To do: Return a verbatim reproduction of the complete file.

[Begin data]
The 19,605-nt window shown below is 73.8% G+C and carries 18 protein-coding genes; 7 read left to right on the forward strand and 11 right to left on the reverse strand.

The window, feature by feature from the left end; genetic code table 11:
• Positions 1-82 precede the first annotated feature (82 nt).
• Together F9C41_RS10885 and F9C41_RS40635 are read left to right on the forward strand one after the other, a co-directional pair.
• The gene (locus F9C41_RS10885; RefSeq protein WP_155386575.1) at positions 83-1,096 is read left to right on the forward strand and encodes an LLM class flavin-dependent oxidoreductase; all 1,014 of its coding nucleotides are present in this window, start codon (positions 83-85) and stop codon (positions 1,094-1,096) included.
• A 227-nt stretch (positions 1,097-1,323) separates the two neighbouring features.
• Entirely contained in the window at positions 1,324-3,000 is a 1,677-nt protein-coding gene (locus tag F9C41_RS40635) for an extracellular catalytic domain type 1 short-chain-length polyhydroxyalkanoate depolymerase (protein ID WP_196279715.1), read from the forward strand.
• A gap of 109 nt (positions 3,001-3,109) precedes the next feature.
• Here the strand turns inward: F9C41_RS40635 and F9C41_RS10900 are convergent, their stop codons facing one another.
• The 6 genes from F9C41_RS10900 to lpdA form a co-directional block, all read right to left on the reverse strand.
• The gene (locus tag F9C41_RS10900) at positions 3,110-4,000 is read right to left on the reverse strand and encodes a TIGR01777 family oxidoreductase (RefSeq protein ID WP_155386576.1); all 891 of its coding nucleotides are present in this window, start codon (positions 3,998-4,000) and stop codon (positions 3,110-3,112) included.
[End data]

The 19,605-nt window shown below is 73.8% G+C and carries 18 protein-coding genes; 7 read left to right on the forward strand and 11 right to left on the reverse strand.

The window, feature by feature from the left end; genetic code table 11:
• Positions 1-82 precede the first annotated feature (82 nt).
• Together F9C41_RS10885 and F9C41_RS40635 are read left to right on the forward strand one after the other, a co-directional pair.
• The gene (locus F9C41_RS10885; RefSeq protein WP_155386575.1) at positions 83-1,096 is read left to right on the forward strand and encodes an LLM class flavin-dependent oxidoreductase; all 1,014 of its coding nucleotides are present in this window, start codon (positions 83-85) and stop codon (positions 1,094-1,096) included.
• A 227-nt stretch (positions 1,097-1,323) separates the two neighbouring features.
• Entirely contained in the window at positions 1,324-3,000 is a 1,677-nt protein-coding gene (locus tag F9C41_RS40635) for an extracellular catalytic domain type 1 short-chain-length polyhydroxyalkanoate depolymerase (protein ID WP_196279715.1), read from the forward strand.
• A gap of 109 nt (positions 3,001-3,109) precedes the next feature.
• Here the strand turns inward: F9C41_RS40635 and F9C41_RS10900 are convergent, their stop codons facing one another.
• The 6 genes from F9C41_RS10900 to lpdA form a co-directional block, all read right to left on the reverse strand.
• The gene (locus tag F9C41_RS10900) at positions 3,110-4,000 is read right to left on the reverse strand and encodes a TIGR01777 family oxidoreductase (RefSeq protein ID WP_155386576.1); all 891 of its coding nucleotides are present in this window, start codon (positions 3,998-4,000) and stop codon (positions 3,110-3,112) included.